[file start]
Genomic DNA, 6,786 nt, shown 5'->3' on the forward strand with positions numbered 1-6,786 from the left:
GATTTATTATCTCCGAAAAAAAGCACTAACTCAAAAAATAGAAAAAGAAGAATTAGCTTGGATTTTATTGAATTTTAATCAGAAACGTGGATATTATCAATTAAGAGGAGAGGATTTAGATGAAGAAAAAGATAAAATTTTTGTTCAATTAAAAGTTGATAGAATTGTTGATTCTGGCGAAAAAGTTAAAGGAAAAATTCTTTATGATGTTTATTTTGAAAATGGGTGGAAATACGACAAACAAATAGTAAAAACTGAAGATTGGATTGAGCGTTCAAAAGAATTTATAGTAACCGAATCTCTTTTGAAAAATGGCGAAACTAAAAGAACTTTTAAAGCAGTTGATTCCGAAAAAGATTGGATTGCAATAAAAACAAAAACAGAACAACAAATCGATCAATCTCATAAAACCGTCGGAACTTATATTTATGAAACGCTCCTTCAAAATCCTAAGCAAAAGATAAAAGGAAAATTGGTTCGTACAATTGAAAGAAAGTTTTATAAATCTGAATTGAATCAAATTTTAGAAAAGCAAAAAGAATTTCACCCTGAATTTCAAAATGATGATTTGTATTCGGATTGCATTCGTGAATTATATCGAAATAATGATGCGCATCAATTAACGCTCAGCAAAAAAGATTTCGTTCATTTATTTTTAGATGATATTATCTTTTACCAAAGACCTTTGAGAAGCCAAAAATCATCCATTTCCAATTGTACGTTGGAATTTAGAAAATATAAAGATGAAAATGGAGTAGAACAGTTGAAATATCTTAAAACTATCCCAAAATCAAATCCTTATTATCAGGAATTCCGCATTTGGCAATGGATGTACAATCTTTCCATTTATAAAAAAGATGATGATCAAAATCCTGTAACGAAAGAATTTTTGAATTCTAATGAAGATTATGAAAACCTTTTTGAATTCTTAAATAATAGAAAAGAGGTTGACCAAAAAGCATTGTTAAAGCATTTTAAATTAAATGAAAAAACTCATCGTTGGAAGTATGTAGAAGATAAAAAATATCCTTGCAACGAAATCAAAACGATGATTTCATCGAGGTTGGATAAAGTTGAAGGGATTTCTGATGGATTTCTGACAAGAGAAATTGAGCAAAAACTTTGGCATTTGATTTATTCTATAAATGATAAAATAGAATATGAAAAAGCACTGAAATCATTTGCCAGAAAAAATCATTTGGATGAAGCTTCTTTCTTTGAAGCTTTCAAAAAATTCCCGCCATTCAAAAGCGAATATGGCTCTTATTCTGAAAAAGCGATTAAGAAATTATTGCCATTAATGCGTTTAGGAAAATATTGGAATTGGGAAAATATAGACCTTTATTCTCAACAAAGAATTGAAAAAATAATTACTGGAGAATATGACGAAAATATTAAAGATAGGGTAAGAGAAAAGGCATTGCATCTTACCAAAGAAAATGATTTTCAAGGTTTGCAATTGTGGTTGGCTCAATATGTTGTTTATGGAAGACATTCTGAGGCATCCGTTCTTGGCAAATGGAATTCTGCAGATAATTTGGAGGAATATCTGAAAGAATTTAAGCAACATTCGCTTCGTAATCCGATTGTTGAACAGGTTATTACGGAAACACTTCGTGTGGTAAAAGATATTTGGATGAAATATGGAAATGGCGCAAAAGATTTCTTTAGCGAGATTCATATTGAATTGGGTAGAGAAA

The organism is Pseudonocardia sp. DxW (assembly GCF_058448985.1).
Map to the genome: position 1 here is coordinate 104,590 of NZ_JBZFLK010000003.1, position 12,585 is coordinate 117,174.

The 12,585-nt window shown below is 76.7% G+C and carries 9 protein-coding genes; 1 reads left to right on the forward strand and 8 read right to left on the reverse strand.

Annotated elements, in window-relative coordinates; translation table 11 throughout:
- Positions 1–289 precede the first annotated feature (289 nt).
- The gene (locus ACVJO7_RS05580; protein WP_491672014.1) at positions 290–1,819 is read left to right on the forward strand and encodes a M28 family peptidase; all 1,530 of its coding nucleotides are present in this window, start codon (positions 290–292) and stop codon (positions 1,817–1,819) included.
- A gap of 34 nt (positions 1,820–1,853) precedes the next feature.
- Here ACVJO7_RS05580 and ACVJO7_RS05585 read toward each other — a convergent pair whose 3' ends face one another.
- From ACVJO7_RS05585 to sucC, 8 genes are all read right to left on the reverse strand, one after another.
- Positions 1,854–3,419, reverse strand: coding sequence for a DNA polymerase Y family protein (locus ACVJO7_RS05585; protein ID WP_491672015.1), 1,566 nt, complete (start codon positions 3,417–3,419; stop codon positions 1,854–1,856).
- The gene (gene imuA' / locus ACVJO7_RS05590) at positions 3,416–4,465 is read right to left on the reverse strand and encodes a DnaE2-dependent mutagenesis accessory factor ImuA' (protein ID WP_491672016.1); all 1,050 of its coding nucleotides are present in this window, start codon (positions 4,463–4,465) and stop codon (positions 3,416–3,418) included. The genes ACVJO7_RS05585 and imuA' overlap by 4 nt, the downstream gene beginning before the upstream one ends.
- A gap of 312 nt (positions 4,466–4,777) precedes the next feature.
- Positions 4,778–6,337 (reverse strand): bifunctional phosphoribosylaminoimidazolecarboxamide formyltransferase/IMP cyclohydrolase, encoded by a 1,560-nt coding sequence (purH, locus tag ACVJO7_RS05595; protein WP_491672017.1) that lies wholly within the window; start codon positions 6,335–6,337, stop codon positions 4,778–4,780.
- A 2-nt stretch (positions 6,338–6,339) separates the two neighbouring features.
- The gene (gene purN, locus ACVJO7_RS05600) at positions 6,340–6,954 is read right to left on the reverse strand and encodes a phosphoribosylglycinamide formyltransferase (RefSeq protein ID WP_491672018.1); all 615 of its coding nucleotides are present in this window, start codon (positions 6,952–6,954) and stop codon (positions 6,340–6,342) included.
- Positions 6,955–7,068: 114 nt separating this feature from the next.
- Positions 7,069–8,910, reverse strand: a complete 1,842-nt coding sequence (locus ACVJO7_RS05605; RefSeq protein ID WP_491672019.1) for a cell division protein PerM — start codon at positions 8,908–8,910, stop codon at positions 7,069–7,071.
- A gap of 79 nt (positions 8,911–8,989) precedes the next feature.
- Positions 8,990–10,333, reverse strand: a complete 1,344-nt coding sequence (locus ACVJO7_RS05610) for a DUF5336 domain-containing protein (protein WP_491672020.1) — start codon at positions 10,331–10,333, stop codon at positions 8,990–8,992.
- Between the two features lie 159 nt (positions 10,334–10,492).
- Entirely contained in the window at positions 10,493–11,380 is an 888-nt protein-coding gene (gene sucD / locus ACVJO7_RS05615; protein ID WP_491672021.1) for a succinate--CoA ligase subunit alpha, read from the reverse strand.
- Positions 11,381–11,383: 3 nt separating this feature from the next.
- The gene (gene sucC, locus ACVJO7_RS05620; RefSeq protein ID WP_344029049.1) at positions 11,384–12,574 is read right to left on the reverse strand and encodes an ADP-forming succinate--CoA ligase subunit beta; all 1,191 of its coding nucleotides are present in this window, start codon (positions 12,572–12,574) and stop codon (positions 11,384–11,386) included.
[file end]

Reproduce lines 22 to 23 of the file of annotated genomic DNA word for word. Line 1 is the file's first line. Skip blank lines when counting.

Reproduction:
- Between the two features lie 159 nt (positions 10,334–10,492).
- Entirely contained in the window at positions 10,493–11,380 is an 888-nt protein-coding gene (gene sucD / locus ACVJO7_RS05615; protein ID WP_491672021.1) for a succinate--CoA ligase subunit alpha, read from the reverse strand.